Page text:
I could keep going but these I feel are the most prominent. None of these are real “crash-and-burns” but just movies that surprised us or SHOULD HAVE surprised us more. Leave in the comments what you think was definitely a hit or miss this year. Some other ones: Like Crazy, The Rum Diary, Extremely Loud and Incredibly Close.

Snubs and Shockers

               From what I can remember, this has been one of the more predictable awards season. The supporting categories were a lock for a long time and the best acting categories became clearer as we progressed to the finish line.

There were some unwarranted snubs and shocks this year. They had no impact on the overall outcome but still made a lot of people scratch their heads.

For snubs: Leo deserved at least a nomination. I expressed my criticisms already but he still should have been in the best actor category despite not having a chance to win. For best picture, Harry Potter being left off was a crime. There is barely a single franchise that exists in which each installment is well-acted and loved by audiences.

Dragon Tattoo not receiving a nom for best score and direction made no sense as well. Fincher and Reznor are becoming a prominent filmmaking team and it makes no sense they did not receive their due a year after their first all-star collaboration. I am very happy the gorgeous Rooney Mara got her due but the creative side should have gained more respect.

50/50 and Young Adult should have gained screenplay nominations too. They were brave, witty scripts that turned genres on their head. The leads gave great performances and were unjustly ignored.

For shockers: Meryl Streep being up for Iron Lady was bizarre as well. I did not enjoy the movie. Meryl was good but I have seen her in better. Extremely Loud getting a best picture nomination shows that people are terrified of Scott Rudin. Von Sydow was the only deserved one.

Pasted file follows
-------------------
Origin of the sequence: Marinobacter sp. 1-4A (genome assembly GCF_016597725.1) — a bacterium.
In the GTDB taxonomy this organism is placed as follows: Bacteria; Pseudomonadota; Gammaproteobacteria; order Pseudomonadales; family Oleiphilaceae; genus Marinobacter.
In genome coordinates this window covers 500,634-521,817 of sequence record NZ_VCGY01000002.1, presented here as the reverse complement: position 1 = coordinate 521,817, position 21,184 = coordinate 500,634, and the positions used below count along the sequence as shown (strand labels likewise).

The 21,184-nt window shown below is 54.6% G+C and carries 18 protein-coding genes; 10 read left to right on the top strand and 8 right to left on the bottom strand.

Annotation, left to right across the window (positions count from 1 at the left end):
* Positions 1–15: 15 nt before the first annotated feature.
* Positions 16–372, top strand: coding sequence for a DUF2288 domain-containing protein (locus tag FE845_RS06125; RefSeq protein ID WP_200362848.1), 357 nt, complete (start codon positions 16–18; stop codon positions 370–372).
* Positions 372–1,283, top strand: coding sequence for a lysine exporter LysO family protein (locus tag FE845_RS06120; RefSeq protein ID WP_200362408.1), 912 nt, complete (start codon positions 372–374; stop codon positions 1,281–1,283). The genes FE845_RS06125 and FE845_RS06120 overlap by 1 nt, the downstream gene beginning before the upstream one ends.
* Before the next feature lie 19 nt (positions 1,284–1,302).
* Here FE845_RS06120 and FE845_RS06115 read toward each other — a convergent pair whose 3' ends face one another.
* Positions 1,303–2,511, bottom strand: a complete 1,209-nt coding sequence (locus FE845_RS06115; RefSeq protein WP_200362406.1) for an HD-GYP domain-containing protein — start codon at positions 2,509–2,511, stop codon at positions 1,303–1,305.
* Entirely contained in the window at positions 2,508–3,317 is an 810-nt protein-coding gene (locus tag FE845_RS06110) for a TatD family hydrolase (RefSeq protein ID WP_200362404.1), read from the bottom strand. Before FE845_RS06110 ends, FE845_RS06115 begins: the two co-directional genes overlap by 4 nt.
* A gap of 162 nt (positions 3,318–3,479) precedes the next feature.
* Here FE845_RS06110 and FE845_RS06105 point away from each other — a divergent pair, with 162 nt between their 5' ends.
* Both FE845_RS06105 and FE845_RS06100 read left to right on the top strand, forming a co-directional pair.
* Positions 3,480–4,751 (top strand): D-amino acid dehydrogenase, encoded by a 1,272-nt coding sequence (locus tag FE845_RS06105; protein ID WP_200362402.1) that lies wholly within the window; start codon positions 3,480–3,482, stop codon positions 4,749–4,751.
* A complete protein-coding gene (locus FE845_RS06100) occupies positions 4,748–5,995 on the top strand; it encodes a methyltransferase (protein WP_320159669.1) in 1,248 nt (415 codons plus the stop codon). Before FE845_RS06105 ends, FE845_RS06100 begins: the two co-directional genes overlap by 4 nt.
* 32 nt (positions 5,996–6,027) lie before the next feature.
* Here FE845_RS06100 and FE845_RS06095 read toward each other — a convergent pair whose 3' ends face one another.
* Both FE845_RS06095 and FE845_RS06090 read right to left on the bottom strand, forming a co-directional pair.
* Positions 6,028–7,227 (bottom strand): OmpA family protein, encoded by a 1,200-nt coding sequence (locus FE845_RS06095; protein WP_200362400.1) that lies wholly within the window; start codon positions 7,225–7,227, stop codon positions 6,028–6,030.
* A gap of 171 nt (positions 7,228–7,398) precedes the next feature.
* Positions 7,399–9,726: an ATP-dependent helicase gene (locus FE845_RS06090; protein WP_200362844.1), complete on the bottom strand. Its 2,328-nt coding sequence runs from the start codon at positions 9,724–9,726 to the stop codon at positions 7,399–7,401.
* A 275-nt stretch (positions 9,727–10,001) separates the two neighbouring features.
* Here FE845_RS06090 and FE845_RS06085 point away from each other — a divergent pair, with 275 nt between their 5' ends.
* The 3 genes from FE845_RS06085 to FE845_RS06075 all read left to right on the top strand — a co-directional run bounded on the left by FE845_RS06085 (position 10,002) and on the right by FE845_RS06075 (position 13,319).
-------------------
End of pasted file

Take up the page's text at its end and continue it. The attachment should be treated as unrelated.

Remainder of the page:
Rooney Mara and Michelle Williams getting nominated were a surprise but a welcome one. Melissa McCarthy, not so much. I did enjoy Bridesmaids but I felt the Oscars it was up for were dumb. It was a stunt vote at its finest.

The Big Night

               Most awards reaction articles contain an in-depth summary of the shows and their results but it isn’t necessary. It is all about the Oscars.

My thoughts for this year’s installment were bland. I did not care that the Murphy/Ratner duo was fired and Billy Crystal replaced them. Ratner was a bigot and Eddie was not going to betray the guy who got him the job so Crystal was a smart move.

I am not a big fan of the red carpet.   Think the reporters need to deliver some better questions than “What are you wearing” but I know they have a job to do. The standouts: The Sacha Baron Cohen stunt, Nick Nolte brushing off a reporter’s dumb question and some of the interviews. Overall, nothing that bad. It was an obvious sign the show was going to be a safe one.

Billy did fine hosting. I could hear some of these jokes coming from the older patrons of my family but he did much better than the dreadful, dull duo of 2011. The Help joke and Sammy Davis skit was a bit much but Billy did what he was expected to do. Do we really think the show would have been better if Ratner produced it? Doubtful.

The winners were no surprise. The supporting categories were won by those who were expected and the best picture and actor categories were swept by a certain Frenchman. My biggest concern of the night was Meryl beating out Viola. Viola gave a much more soulful, heart-braking performance in a movie that discussed a serious part of our countries history. Viola was natural. Streep is a fine actress but her win was not deserved. She performed well under a thick sheen of makeup but the film was sub-par. I will probably get criticism for this but I hope this is Streep’s last Oscar. It’s time to let the new generation shine!

The Future of the Blog and Forecasting

This season has been a crazy one but I’m glad it’s over. I wish I could have written more but things happen. I hope everyone keeps reading and please leave me comments about this piece. The blog is going to shift to a more traditional film news outlet with an occasional awards piece.  More Oscar coverage will commence in September and there are already a few films I am keeping an eye on. I am curious to see how these films turn out: Cogan’s Trade, World War Z, Django unchained, both the Lincoln movies and The Dark Knight Rises. We will see but please keep reading and help me keep this blog going!